Pinedale, WY, United States
Pinedale, WY, United States

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Klein Z.B.,University of Idaho | Quist M.C.,U.S. Geological Survey | Rhea D.T.,32 East Mill Street | Senecal A.C.,51 Astle
Hydrobiologia | Year: 2015

Burbot, Lota lota (Linnaeus), were illegally introduced into the Green River drainage, Wyoming in the 1990s. Burbot could potentially alter the food web in the Green River, thereby negatively influencing socially, economically, and ecologically important fish species. Therefore, managers of the Green River are interested in implementing a suppression program for burbot. Because of the cost associated with the removal of undesirable species, it is critical that suppression programs are as effective as possible. Unfortunately, relatively little is known about the habitat use of non-native burbot in lotic systems, severely limiting the effectiveness of any removal effort. We used hurdle models to identify habitat features influencing the presence and relative abundance of burbot. A total of 260 burbot was collected during 207 sampling events in the summer and autumn of 2013. Regardless of the season, large substrate (e.g., cobble, boulder) best predicted the presence and relative abundance of burbot. In addition, our models indicated that the occurrence of burbot was inversely related to mean current velocity. The efficient and effective removal of burbot from the Green River largely relies on an improved understanding of the influence of habitat on their distribution and relative abundance. © 2015 Springer International Publishing Switzerland (outside the USA)


Klein Z.B.,University of Idaho | Quist M.C.,U.S. Geological Survey | Rhea D.T.,32 East Mill Street | Senecal A.C.,32 East Mill Street
North American Journal of Fisheries Management | Year: 2016

Burbot Lota lota were illegally introduced into the Green River, Wyoming, drainage and have since proliferated throughout the system. Burbot in the Green River pose a threat to native species and to socially, economically, and ecologically important recreational fisheries. Therefore, managers of the Green River are interested in implementing a suppression program for Burbot.We collected demographic data on Burbot in the Green River (summer and autumn 2013) and used the information to construct an age-based population model (female-based Leslie matrix) to simulate the population-level response of Burbot to the selective removal of different age-classes. Burbot in the Green River grew faster, matured at relatively young ages, and were highly fecund compared with other Burbot populations within the species’ native distribution. The age-structured population model, in conjunction with demographic information, indicated that the Burbot population in the Green River could be expected to increase under current conditions. The model also indicated that the Burbot population in the Green River would decline once total annual mortality reached 58%. The population growth of Burbot in the Green River was most sensitive to age-0 and age-1 mortality. The agestructured population model indicated that an increase in mortality, particularly for younger age-classes, would result in the effective suppression of the Burbot population in the Green River. © American Fisheries Society 2016.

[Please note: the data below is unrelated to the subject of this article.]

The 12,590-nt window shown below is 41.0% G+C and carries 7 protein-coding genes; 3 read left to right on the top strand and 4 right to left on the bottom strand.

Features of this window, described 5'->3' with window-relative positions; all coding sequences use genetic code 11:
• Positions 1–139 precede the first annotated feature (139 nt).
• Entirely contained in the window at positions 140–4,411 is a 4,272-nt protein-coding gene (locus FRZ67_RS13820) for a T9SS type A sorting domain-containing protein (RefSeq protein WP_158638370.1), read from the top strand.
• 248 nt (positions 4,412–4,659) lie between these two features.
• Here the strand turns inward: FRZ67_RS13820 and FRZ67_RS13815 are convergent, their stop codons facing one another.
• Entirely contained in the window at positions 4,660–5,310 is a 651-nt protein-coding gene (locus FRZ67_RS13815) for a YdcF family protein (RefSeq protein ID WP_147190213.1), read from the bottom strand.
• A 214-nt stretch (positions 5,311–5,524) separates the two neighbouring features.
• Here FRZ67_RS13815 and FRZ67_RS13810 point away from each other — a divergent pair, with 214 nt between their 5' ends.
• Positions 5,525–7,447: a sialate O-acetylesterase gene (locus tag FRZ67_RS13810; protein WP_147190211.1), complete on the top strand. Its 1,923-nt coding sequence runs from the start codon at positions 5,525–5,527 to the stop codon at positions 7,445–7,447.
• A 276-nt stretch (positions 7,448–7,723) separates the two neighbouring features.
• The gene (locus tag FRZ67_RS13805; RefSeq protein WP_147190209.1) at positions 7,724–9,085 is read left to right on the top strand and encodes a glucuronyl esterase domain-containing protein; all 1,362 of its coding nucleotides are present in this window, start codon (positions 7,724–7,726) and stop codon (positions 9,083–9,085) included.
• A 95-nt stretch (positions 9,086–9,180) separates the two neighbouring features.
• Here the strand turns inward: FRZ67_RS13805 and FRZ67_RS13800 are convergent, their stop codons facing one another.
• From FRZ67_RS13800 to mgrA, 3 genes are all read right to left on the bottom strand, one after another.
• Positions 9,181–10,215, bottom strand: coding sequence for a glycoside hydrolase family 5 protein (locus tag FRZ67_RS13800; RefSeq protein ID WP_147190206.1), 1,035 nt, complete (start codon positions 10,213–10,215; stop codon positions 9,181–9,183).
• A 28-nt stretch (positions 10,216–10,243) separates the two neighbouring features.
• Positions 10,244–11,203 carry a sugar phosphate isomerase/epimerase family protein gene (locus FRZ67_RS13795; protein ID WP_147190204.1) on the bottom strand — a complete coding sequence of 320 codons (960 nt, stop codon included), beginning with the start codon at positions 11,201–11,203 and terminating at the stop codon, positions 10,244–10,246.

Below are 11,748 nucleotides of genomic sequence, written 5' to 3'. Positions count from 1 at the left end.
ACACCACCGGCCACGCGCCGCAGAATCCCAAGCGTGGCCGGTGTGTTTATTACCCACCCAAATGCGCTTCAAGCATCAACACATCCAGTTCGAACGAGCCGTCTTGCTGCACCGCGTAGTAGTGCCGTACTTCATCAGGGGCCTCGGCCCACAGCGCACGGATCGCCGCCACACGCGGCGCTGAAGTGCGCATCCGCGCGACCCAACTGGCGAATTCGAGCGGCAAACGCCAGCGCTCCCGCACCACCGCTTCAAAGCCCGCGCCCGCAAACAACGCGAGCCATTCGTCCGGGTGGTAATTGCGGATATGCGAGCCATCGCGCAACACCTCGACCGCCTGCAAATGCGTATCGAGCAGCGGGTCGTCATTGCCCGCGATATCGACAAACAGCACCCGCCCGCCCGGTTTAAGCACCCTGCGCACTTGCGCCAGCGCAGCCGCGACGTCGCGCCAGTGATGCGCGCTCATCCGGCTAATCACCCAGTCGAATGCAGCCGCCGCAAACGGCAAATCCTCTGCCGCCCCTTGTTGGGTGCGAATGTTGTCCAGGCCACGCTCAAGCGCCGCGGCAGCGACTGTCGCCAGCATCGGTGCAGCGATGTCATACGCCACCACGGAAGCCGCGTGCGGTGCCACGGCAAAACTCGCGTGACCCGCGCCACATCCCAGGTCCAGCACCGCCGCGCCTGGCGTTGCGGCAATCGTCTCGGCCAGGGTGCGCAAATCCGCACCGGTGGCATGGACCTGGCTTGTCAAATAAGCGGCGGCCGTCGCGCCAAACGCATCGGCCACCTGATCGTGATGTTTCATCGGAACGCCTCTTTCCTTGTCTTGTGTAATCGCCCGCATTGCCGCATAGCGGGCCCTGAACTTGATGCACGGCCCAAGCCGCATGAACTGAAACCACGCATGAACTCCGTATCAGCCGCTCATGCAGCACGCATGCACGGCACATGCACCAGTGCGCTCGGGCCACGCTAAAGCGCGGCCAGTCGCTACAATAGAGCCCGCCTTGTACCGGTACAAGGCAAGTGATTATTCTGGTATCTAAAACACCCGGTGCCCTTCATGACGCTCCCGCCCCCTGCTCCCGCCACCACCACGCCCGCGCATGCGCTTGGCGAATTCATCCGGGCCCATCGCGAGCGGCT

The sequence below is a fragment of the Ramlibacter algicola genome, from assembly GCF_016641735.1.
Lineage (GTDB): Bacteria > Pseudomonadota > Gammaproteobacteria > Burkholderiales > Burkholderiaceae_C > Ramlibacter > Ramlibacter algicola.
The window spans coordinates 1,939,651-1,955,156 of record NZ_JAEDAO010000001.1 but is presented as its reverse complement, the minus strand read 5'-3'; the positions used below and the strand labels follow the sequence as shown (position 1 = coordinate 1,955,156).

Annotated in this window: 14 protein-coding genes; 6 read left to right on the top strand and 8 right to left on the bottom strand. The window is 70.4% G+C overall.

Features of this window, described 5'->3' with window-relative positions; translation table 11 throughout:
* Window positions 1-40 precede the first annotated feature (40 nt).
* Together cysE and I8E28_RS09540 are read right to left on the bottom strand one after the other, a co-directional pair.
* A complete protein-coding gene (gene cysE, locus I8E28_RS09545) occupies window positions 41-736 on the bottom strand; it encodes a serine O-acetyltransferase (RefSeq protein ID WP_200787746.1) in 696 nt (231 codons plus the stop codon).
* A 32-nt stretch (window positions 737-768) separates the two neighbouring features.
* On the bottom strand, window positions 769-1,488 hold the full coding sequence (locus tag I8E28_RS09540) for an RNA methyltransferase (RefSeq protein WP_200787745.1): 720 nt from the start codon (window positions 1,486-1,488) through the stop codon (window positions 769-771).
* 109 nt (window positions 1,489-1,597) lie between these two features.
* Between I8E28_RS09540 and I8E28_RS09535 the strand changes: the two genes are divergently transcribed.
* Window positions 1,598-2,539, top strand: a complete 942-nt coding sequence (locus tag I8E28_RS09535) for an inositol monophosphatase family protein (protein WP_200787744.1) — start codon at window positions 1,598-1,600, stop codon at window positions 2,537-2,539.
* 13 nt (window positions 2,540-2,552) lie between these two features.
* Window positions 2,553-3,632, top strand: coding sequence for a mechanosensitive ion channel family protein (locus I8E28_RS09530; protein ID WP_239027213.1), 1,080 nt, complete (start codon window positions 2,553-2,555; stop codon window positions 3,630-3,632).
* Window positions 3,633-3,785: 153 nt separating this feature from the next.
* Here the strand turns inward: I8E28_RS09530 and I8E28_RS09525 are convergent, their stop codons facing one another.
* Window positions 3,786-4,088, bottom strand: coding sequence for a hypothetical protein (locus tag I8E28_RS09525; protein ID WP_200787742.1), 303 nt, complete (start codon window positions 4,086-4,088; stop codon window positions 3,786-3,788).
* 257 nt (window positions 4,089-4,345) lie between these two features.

Barbknecht A.E.,Iowa State University | Fairbanks W.S.,Iowa State University | Rogerson J.D.,32 East Mill Street | Maichak E.J.,32 East Mill Street | And 2 more authors.
Journal of Wildlife Management | Year: 2011

Selection of habitat components by ungulates associated with parturition sites varies among and within species depending upon vulnerability to predators, variation in local topography and climate regimes, and the length of time that the maternal-neonatal unit spends at or near the parturition location. We marked 169 parturition locations of elk (Cervus elaphus nelsoni) in western Wyoming using vaginal implant transmitters and evaluated parturition-specific habitat selection at macro- and microhabitat scales using a resource selection function modeling approach. Elk calved in a variety of habitats, yet demonstrated selection at both spatial scales. We found the strongest support for models that incorporated multiple habitat features and focused on topographical and vegetative cover types that provide physical and thermal cover at the macrohabitat scale and for visual cover models at the microhabitat scale. Models based solely on forage availability or quality were least supported at both scales, which may be indicative of a brief occupation of the parturition location or low heterogeneity in the availability of forage resources on parturition ranges. Results of early elk natural history studies may have represented a bias introduced by variable sightability and accessibility of females with calves and a lack of differentiation between calving and neonatal periods. More clearly defining calving site selection and removing biases toward more open habitats where sightability of neonates is greater may be used by wildlife or land managers to improve or protect calving habitats, which is often a stated objective of management actions. The results of this study suggest that microhabitat is more important to elk and that temporal closures over broad areas versus closures focused on specific macrohabitats may be more effective in protecting calving animals. © 2011 The Wildlife Society.

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